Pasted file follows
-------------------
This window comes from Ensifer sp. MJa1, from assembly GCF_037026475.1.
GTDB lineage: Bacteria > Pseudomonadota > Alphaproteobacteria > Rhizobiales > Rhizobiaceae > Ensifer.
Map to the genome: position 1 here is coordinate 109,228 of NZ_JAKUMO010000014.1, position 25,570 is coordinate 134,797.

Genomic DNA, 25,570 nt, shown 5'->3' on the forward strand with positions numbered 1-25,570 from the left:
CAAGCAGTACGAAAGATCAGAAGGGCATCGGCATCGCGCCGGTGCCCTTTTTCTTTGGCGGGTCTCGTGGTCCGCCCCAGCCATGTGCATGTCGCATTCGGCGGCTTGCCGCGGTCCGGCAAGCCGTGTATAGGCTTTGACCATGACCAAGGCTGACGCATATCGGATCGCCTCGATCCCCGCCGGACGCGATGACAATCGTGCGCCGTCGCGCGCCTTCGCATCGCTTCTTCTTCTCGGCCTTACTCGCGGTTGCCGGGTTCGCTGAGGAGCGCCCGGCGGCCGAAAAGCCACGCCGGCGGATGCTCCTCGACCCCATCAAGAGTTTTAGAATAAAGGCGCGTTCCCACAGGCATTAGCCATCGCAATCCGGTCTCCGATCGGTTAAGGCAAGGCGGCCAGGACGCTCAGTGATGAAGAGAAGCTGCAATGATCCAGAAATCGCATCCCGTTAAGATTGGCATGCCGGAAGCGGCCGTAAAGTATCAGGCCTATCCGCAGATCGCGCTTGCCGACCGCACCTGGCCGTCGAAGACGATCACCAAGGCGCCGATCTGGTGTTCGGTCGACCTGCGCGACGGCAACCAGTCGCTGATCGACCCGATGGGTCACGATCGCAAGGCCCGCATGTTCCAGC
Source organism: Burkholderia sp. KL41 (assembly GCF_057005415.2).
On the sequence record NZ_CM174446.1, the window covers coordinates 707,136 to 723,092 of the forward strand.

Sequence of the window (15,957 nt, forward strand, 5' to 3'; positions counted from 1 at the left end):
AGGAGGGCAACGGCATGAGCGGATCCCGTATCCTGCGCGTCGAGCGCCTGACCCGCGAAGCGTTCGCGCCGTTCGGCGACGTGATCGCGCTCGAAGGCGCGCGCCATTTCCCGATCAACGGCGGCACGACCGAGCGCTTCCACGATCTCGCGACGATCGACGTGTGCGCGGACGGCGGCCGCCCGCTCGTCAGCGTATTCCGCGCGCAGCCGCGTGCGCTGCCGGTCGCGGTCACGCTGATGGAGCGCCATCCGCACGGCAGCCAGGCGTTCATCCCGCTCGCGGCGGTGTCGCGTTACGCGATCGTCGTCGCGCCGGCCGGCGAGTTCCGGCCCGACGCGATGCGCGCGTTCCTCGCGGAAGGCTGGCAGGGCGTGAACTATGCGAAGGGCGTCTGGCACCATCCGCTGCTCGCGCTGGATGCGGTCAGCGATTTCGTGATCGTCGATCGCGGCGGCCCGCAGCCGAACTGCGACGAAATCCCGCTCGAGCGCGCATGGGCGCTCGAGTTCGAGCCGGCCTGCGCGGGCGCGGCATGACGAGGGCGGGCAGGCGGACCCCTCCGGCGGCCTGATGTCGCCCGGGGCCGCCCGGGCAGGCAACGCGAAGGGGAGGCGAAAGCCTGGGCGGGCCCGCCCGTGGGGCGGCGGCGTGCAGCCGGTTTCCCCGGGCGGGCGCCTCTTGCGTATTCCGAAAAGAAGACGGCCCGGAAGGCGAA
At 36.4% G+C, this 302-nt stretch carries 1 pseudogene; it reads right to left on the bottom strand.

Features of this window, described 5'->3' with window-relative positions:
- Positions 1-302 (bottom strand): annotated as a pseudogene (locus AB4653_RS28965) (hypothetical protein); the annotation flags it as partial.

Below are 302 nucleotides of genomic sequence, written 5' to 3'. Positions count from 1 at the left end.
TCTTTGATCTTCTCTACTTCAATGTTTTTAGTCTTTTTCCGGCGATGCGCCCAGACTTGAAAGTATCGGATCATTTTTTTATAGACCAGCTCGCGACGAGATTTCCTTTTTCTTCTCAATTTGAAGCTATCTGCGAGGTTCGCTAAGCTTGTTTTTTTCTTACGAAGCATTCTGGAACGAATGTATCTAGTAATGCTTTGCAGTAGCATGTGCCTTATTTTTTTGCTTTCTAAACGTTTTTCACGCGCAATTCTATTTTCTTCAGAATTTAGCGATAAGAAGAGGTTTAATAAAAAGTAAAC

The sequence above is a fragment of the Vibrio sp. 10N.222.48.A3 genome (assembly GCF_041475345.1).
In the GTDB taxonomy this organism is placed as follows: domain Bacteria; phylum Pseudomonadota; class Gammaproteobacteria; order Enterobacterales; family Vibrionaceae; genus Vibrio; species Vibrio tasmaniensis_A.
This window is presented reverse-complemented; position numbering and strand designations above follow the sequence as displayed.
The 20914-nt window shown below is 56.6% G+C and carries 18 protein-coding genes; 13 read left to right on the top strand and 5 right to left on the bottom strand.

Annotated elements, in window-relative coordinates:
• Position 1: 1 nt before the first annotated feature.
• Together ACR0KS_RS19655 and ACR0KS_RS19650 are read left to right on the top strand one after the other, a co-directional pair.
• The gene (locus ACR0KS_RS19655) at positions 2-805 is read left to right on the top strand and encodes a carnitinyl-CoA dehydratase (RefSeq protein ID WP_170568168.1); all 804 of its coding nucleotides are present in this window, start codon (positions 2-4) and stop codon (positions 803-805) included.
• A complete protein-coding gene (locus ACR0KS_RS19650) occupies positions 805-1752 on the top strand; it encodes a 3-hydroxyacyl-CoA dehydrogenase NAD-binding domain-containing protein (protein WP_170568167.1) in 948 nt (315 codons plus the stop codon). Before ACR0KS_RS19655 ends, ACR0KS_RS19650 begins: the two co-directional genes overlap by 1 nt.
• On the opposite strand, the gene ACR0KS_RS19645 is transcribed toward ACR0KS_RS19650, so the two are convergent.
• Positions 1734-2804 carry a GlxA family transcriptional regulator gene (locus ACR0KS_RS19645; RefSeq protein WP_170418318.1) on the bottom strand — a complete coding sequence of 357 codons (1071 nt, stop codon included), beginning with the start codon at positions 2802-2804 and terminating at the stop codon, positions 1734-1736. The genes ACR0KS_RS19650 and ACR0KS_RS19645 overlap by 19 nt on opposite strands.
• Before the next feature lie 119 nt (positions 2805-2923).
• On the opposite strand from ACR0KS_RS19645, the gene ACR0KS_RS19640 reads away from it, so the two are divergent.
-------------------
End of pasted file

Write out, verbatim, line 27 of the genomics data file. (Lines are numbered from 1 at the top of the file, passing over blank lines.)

• On the opposite strand from ACR0KS_RS19645, the gene ACR0KS_RS19640 reads away from it, so the two are divergent.